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Tuesday 17 October 2017

X marks Macca's career low point

The X Factor Final TV3/ITV, Saturday and Sunday

Next Sunday, yours truly will be among the lucky thousands thronging the O2 in Dublin for Paul McCartney. There will be whooping. There will be cheering. There will be singing and screaming and waving and thumbs-up aloft, the likes of which you've never seen from a ripening father with a dodgy knee (that's me, not Macca).

There might even be manly tears spilled at the awesome wonderfulness of being in the presence of a living legend on what could well be his last full-scale world tour. Last night, though, there was only the soft, sad weeping of the soul as the great man took to the stage as the special guest on The X Factor final.

The panel -- Cowell, Cole, Minogue and Walsh -- were on their feet applauding. Forget the feet; they should be on their knees, bowing and scraping and pleading for forgiveness.

Especially Walsh, who laughably touts Westlife's karaoke covers sales as proof that they're nearly as big as The Beatles. In your dreams, you egg-shaped irritant.



vomited

Macca was predictably brilliant, belting out Drive My Car and Live and Let Die -- although there was something fathomlessly wrong about letting The X Factor muppets join in, bawling cluelessly. But still . . . why, Paul? Why did you have to do this?

Why, when there is no conceivable need, did the man who helped change the face of music -- who smashed down the boundaries of what it's possible to do on a pop or rock record -- appear on a show dreamt up and vomited out by the arrogant, talentless, flat-headed twit who, in less than a decade, has singlehandedly tried to undo the achievements of The Beatles and every other great artist that followed them?

What would John and George say? Has anyone asked Ringo what he thinks? For that matter, what went through McCartney's head when finalist Olly Murs took the classic Twist and Shout (one of John Lennon's most astonishing vocal performances) and minced it into bland, middle of the road gunk, while pathetically wiggling his hips as if something nasty had crawled up his trouser leg?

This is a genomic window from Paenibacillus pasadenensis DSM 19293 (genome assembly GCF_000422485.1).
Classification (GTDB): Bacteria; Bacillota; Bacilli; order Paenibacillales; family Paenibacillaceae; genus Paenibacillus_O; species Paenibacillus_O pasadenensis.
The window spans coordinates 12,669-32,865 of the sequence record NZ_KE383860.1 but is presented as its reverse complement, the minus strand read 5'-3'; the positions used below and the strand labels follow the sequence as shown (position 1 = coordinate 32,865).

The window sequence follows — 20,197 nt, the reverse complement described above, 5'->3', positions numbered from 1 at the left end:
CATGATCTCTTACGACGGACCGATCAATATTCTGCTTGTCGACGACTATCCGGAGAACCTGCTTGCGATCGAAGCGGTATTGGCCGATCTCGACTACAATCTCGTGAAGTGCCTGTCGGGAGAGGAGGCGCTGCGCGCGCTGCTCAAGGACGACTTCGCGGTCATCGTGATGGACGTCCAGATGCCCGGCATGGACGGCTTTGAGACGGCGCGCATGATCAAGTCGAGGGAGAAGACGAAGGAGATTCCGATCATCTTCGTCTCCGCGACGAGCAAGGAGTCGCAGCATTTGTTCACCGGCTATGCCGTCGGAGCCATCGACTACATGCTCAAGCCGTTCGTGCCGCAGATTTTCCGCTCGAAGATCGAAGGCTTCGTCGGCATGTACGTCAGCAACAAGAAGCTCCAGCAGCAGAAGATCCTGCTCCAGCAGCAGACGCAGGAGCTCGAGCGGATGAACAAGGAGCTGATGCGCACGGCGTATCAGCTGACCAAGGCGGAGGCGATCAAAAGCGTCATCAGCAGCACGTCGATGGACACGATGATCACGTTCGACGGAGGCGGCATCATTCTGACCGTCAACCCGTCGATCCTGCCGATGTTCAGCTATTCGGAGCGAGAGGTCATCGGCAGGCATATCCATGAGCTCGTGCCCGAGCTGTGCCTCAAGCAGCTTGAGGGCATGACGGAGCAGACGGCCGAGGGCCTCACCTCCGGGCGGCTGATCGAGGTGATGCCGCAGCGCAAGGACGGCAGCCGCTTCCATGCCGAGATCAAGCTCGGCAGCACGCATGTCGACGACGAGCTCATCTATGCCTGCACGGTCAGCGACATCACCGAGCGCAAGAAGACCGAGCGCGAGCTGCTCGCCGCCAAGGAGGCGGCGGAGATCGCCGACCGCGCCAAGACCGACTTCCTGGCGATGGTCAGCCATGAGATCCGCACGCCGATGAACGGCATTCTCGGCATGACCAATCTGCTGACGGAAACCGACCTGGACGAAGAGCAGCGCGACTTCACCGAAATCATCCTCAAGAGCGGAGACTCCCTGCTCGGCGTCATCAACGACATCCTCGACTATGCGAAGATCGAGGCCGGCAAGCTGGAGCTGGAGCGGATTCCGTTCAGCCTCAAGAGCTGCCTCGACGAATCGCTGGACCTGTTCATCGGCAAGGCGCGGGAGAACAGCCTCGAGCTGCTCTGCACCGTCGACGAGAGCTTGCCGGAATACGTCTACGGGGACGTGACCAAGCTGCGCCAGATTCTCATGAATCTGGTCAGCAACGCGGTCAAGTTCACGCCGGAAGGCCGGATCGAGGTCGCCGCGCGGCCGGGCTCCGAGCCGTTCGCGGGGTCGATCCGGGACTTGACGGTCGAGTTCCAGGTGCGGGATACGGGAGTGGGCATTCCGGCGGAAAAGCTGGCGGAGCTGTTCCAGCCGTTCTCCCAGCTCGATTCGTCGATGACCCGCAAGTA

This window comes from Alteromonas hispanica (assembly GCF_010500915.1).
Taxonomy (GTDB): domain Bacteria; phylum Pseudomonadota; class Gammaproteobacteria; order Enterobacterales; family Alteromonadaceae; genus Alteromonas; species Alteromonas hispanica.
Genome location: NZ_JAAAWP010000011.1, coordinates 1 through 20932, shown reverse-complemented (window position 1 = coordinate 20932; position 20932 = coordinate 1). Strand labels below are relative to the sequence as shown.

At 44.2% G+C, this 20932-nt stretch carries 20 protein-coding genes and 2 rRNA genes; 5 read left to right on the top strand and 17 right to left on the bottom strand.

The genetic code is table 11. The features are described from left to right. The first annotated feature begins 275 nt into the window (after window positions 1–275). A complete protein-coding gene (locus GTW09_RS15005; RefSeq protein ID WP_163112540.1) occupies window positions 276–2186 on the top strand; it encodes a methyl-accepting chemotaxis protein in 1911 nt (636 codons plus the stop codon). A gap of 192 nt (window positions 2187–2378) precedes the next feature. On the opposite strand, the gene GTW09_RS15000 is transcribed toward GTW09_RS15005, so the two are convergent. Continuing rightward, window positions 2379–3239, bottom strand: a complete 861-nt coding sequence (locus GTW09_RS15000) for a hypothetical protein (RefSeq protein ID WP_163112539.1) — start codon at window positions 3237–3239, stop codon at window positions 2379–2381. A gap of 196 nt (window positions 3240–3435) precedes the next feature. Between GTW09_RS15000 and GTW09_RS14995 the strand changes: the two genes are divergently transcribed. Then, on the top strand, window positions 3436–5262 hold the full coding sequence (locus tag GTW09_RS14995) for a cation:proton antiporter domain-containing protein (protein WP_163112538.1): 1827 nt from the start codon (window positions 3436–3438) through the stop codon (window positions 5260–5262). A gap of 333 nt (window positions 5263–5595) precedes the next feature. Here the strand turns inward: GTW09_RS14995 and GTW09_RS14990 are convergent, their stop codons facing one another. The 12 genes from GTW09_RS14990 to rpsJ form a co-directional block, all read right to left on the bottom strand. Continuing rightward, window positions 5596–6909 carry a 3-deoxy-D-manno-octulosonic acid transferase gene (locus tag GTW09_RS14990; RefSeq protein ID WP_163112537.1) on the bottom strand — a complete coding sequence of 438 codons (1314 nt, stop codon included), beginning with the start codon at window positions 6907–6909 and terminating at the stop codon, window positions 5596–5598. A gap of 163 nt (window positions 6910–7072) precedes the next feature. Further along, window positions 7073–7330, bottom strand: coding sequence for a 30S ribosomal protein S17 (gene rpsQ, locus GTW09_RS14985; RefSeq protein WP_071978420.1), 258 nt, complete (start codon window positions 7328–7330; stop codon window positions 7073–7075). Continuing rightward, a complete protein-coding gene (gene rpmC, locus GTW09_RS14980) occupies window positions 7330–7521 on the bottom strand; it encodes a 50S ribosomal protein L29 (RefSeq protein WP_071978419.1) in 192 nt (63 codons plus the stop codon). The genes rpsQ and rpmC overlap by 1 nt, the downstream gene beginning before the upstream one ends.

To be fair to McCartney, he handled the after-performance fawning with condescending aplomb. Dermot O'Leary asked him what he thought of the finalists. "They're both good. One of them's going to win." And then he was out of there as quickly as possible.

One of them did win: Joe McElderry, a pleasant teenager with a big but nondescript voice and zero charisma. Maybe he'll vanish within a year, like most of the other winners.

Or maybe he'll hang around a little longer, like Leona Lewis, a mannequin of a woman so passionless and motionless you suspect there might be a little man hiding under the folds of her dress, working her with pulleys, pedals and wires.

Whatever. Welcome to the apocalyptic future, where even living legends are sucked into the void at the heart of Simon Cowell's three-ring circus. Depressing, isn't it?

FOR TOMORROW: Pat reviews the final of The Apprentice (TV3) and gets terrified by The Age of Stupid (BBC4)

STACEY'S STARS

The X Factor Final ** (both for Paul)

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